Table 3 Notch in myeloid leukemia

Notch signaling appears to play a tumor suppressive role in chronic myeloid leukemia (CML). It is reported that overexpression of the active form of Notch1 or Notch2 in K562 cells resulted in the inhibition of proliferation, accompanied by increased Hes1 mRNA level [54, 55]. On the other hand, attenuation of Notch signaling by overexpression of a dominant-negative RBP-J calledRBP-JR218H led to the increased proliferation of K562 cells. Moreover, activation of Notch signaling was found to inhibit the colony-forming activity of K562 cells while repression of Notch signaling played the opposite role [55]. These results provide evidence that Notch signaling might play a role as a tumor suppressor in CML.

Notch signaling in leukemia stem cells

Leukemia stem cells (LSCs) arise either from corrupted HSCs or from more differentiated and committed progenitors that acquire self-renewal potential [5658]. Therefore, targeting this unique property of LSCs—self-renewal capacity—is thought to be a promising way to eradicate disease if one can determine which pathways are critical for LSC, but not HSC. Notch signaling is active in HSCs in vivo and downregulated as HSCs differentiated. Inhibition of Notch signaling could lead to accelerated differentiation of HSCs in vitro and depletion of HSCs in vivo [59, 60]. Furthermore, Notch1 drives cell fate decision (the choice between TCRγ/δ orα/β and between CD4+ or CD8+) by inductive interactions from thymic stromal cells [61, 62], suggesting that Notch1 expression is finely regulated during T-cell lineage development [63]. Notch1 is also reported to plays a role in rescuing T cells from apoptosis [64].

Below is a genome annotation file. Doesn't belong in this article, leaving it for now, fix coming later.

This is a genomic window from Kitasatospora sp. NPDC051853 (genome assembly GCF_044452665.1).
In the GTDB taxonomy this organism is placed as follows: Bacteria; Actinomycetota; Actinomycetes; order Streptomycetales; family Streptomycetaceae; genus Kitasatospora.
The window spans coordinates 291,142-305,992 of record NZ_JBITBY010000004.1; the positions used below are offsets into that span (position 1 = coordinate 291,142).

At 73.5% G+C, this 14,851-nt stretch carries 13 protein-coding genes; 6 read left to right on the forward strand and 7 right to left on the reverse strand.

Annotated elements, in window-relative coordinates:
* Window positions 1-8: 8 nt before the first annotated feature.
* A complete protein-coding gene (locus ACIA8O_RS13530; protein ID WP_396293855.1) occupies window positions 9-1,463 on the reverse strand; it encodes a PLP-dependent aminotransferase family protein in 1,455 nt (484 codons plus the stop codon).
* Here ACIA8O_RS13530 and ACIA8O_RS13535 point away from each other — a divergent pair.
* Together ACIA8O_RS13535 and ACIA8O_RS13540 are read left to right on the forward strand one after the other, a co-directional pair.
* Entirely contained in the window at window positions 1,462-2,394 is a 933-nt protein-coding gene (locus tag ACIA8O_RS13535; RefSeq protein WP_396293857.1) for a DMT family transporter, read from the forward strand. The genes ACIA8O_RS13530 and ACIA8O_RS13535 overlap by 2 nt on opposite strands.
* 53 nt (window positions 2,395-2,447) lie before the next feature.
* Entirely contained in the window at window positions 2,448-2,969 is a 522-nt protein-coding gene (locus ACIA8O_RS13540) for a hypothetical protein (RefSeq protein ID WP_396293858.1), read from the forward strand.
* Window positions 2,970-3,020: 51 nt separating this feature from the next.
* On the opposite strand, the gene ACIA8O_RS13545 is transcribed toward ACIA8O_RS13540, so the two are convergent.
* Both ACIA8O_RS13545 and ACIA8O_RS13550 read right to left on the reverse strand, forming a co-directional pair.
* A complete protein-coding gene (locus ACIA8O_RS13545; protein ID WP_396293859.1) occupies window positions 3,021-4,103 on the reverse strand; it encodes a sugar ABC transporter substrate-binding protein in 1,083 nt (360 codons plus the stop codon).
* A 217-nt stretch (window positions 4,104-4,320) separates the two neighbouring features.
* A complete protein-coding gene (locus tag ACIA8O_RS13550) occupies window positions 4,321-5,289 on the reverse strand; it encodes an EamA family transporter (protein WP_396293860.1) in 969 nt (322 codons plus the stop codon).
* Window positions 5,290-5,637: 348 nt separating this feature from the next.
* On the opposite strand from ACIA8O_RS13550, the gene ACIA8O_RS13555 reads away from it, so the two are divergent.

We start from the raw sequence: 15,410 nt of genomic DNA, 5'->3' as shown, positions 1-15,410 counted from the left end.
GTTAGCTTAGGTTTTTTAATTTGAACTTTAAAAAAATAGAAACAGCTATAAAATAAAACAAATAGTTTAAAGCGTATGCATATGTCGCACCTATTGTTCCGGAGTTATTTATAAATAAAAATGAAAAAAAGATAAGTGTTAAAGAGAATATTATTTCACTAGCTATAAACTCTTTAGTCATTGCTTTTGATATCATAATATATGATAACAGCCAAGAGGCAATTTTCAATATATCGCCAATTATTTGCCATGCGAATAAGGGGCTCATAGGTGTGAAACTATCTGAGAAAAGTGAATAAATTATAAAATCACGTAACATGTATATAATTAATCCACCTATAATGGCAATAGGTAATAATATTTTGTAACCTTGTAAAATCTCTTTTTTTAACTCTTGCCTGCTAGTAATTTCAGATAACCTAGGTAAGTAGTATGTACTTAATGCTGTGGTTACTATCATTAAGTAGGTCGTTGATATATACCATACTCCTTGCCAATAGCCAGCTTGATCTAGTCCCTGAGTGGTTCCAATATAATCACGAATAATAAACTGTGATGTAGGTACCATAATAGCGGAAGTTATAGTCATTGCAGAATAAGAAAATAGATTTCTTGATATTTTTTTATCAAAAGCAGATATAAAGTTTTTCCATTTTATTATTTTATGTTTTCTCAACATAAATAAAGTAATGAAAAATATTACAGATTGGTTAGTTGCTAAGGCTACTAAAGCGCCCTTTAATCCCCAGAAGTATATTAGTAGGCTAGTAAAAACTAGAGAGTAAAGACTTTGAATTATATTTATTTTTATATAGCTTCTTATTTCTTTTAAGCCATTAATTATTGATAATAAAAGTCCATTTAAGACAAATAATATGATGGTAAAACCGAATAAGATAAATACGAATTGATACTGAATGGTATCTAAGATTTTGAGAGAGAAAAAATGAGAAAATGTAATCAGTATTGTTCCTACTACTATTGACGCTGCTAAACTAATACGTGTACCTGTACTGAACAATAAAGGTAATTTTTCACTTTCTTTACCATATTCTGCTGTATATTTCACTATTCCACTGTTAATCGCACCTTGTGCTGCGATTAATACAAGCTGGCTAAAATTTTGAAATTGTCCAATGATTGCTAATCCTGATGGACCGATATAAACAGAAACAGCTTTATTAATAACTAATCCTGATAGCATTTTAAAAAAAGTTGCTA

To date, the role of Notch signaling in LSCs has not yet been examined adequately and seems to be context dependent. Notch signaling was shown to be silenced in CD34+/CD38- stem/multipotential progenitor populations from AML patients compared to normal CD34+ stem cells. Recently, inactivating mutations of Notch signaling have been described in patients with chronic myelomonocytic leukemia (CMML) [53]. In vivo studies have also revealed both oncogenic and tumor suppressive functions for Notch signaling (Figure 1). In an MLL-AF9–induced mouse AML model, Notch signaling was inactive in CD34+/CD38- stem/progenitor cells and upregulation of Notch signaling using genetic Notch gain of function models could result in the proliferation inhibition of this populations. Moreover, in vitro activation of Notch signaling using synthetic Notch ligand led to rapid cell cycle arrest, differentiation, and apoptosis of AML-initiating cells [65]. Notch1–3−/− or Ncstn−/− mice was also found to develop an aberrant accumulation of granulocyte/monocyte progenitors (GMP), extramedullary hematopoieisis and the induction of CMML-like disease. Furthermore, ectopic expression of Notch1-IC or Hes1 could suppress the expression of key GM commitment genes such as Cebpα and Pu.1, and the CMML-like disease developing in the Ncstn−/− animals [53]. However, an oncogenic role for Notch signaling has been identified by other groups. Grieselhuber et al. reported that Jagged1 was higher in Kit+Lin-Sca1+ cells from pre-leukemic Ctsg-PML-RARA mice, and both genetic and pharmacologic inhibition of Notch signaling abrogated the enhanced self-renewal seen in hematopoietic stem/progenitor cells [43]. Taken together, increasing evidence suggests that Notch signaling is involved in the regulation of self-renewal capacity of LSCs in murine models and human disease, and point out where Notch signaling be uniquely required in leukemia.

Figure 1

Mouse models reveal dual roles for Notch receptors. Mouse models reveal that Notch receptors either promote or inhibit AML development depending on the context.

Activation of Notch signaling by stromal microenvironment